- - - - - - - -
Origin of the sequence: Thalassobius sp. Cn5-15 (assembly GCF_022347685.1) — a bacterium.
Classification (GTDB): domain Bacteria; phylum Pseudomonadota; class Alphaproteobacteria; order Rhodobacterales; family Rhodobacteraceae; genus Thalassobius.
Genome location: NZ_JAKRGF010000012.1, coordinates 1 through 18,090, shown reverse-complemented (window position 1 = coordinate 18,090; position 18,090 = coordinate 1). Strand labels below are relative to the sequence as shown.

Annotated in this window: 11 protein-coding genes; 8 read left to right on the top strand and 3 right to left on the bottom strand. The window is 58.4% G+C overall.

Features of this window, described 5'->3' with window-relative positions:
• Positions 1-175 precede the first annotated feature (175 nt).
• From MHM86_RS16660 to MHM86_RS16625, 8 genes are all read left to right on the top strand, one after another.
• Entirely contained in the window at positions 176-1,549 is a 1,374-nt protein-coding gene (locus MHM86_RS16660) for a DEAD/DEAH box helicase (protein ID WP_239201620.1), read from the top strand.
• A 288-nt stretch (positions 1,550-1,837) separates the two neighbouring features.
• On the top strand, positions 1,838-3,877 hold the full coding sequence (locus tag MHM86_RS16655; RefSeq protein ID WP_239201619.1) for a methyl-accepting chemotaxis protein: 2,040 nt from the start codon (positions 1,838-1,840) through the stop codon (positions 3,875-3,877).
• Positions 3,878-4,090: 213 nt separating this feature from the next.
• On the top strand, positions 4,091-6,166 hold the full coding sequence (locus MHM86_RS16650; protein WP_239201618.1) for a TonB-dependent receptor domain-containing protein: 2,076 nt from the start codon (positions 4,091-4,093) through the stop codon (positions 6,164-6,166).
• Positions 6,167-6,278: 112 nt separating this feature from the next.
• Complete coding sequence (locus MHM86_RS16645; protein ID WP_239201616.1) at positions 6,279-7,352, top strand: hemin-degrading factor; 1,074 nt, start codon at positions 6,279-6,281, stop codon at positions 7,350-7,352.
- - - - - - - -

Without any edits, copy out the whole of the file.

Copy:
Origin of the sequence: Thalassobius sp. Cn5-15 (assembly GCF_022347685.1) — a bacterium.
Classification (GTDB): domain Bacteria; phylum Pseudomonadota; class Alphaproteobacteria; order Rhodobacterales; family Rhodobacteraceae; genus Thalassobius.
Genome location: NZ_JAKRGF010000012.1, coordinates 1 through 18,090, shown reverse-complemented (window position 1 = coordinate 18,090; position 18,090 = coordinate 1). Strand labels below are relative to the sequence as shown.

Annotated in this window: 11 protein-coding genes; 8 read left to right on the top strand and 3 right to left on the bottom strand. The window is 58.4% G+C overall.

Features of this window, described 5'->3' with window-relative positions:
• Positions 1-175 precede the first annotated feature (175 nt).
• From MHM86_RS16660 to MHM86_RS16625, 8 genes are all read left to right on the top strand, one after another.
• Entirely contained in the window at positions 176-1,549 is a 1,374-nt protein-coding gene (locus MHM86_RS16660) for a DEAD/DEAH box helicase (protein ID WP_239201620.1), read from the top strand.
• A 288-nt stretch (positions 1,550-1,837) separates the two neighbouring features.
• On the top strand, positions 1,838-3,877 hold the full coding sequence (locus tag MHM86_RS16655; RefSeq protein ID WP_239201619.1) for a methyl-accepting chemotaxis protein: 2,040 nt from the start codon (positions 1,838-1,840) through the stop codon (positions 3,875-3,877).
• Positions 3,878-4,090: 213 nt separating this feature from the next.
• On the top strand, positions 4,091-6,166 hold the full coding sequence (locus MHM86_RS16650; protein WP_239201618.1) for a TonB-dependent receptor domain-containing protein: 2,076 nt from the start codon (positions 4,091-4,093) through the stop codon (positions 6,164-6,166).
• Positions 6,167-6,278: 112 nt separating this feature from the next.
• Complete coding sequence (locus MHM86_RS16645; protein ID WP_239201616.1) at positions 6,279-7,352, top strand: hemin-degrading factor; 1,074 nt, start codon at positions 6,279-6,281, stop codon at positions 7,350-7,352.